Reshaping the World to Match Our Eyes
As the culture and sophistication level of fangirls has increased, so has their ability to directly reshape the world to match their own eyes. A direct Female equivalent of the Male Gaze occasionally appears in films centered heavily on female characters, especially if they are also directed by women.
One example occurs in the film The Virgin Suicides, directed by Sophia Coppola. As Trip Fontaine (Josh Hartnett) strolls down the school hall, the heads of his female classmates turn one by one as he passes - the female gaze made literal - while the camera lingers lovingly on the graceful swing of his hips, toss of his hair. As one reviewer wrote: "Coppola reportedly auditioned hundreds of young actors for the role, but with Hartnett she draws out a charisma and raw sexuality that can make you weak in the knees. [...] Watching Fontaine walk causes the same pang of guilty lust in women that Mena Suvari's character in American Beauty must elicit in men. But Coppola's scenes with Hartnett are a shrine to the fresh and vibrant carnality of teenage boys, a sort of reverse Lolita-ism. Eventually Fontaine becomes a catalyst for the film's central tragedy and his aura fades, but for one brief moment the seduction is complete."
However, it is much more common for women and girls to subvert the intended gaze of media than to create their own Gaze. For many, this is an unconscious process; for others, it is knowingly revolutionary.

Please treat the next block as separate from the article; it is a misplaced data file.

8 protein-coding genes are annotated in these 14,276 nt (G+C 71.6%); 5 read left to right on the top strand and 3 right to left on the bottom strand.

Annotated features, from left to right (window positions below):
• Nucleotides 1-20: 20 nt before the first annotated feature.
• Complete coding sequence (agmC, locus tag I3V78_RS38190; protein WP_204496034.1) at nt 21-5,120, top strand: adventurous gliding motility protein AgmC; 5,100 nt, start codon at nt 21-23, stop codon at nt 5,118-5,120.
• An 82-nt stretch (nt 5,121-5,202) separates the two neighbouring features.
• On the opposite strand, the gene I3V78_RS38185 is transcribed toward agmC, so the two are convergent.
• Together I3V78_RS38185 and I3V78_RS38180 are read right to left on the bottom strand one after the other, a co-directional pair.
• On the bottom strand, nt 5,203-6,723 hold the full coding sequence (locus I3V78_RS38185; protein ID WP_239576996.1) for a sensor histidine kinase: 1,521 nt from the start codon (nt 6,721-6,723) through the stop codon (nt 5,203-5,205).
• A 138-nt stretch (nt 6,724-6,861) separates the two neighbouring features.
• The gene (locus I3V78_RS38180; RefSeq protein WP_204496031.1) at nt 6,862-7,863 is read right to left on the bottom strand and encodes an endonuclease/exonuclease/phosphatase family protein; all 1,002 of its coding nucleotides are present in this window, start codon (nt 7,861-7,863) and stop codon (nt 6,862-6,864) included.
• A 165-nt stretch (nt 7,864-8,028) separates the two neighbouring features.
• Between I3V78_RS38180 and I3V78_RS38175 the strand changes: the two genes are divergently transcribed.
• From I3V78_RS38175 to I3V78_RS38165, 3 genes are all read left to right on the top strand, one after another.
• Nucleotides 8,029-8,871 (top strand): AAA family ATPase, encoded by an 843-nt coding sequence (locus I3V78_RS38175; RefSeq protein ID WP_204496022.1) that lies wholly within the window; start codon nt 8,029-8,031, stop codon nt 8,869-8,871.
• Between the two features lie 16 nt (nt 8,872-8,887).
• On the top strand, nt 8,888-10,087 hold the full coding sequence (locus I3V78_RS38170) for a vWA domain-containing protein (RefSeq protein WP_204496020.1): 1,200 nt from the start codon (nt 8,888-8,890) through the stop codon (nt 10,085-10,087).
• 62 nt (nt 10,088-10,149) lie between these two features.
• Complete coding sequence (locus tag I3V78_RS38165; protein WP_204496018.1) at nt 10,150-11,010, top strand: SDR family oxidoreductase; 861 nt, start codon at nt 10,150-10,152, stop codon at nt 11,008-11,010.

Take the fanvid "Vogue," which became something of an internet phenomenon after it was named one of the funniest videos of 2007 by New York Magazine. "Vogue" literalizes the Female Gaze by recutting the film 300 to the music of Madonna. "Strike a pose!" sings Madonna, as the vid lingers lovingly on slow motion abs and biceps and thighs in action, on graceful tilt of head, curl of lip, swirl of cloak. It is Frank Miller's racist and frequently misogynistic Spartan epic as women prefer to see it, distracted by the pretty. 300 is the hot bimbo you fuck so her mouth is too busy to talk.
Another fannish art form - the internet avatar or icon - also offers clues to the existence of the Female Gaze. Although personal avatars are widespread on blogs, forums, and other social websites as a representation of individuality, on certain popular fannish sites, especially LiveJournal, they are far more important. LiveJournal allows multiple icons, and many fannish users pay for even more - over 100 in some cases. These little 100 pixel x 100 pixel blocks of color serve many functions on the website and talented icon artists have great respect within the community.
Because LiveJournal icons are so small, they reveal a lot about what the artist considers important. Good cropping is one of the most valued skills among icon artists, the overwhelming majority of whom are female.
Like Luminosity, the vidder who created "Vogue," fannish icon artists are literally recutting the world to match their eyes.
Mocked and dismissed as they are by mainstream society, fangirls have been staging a quiet revolution for decades - reclaiming the right of women and girls to gaze, as well as be gazed upon.
About time, I say!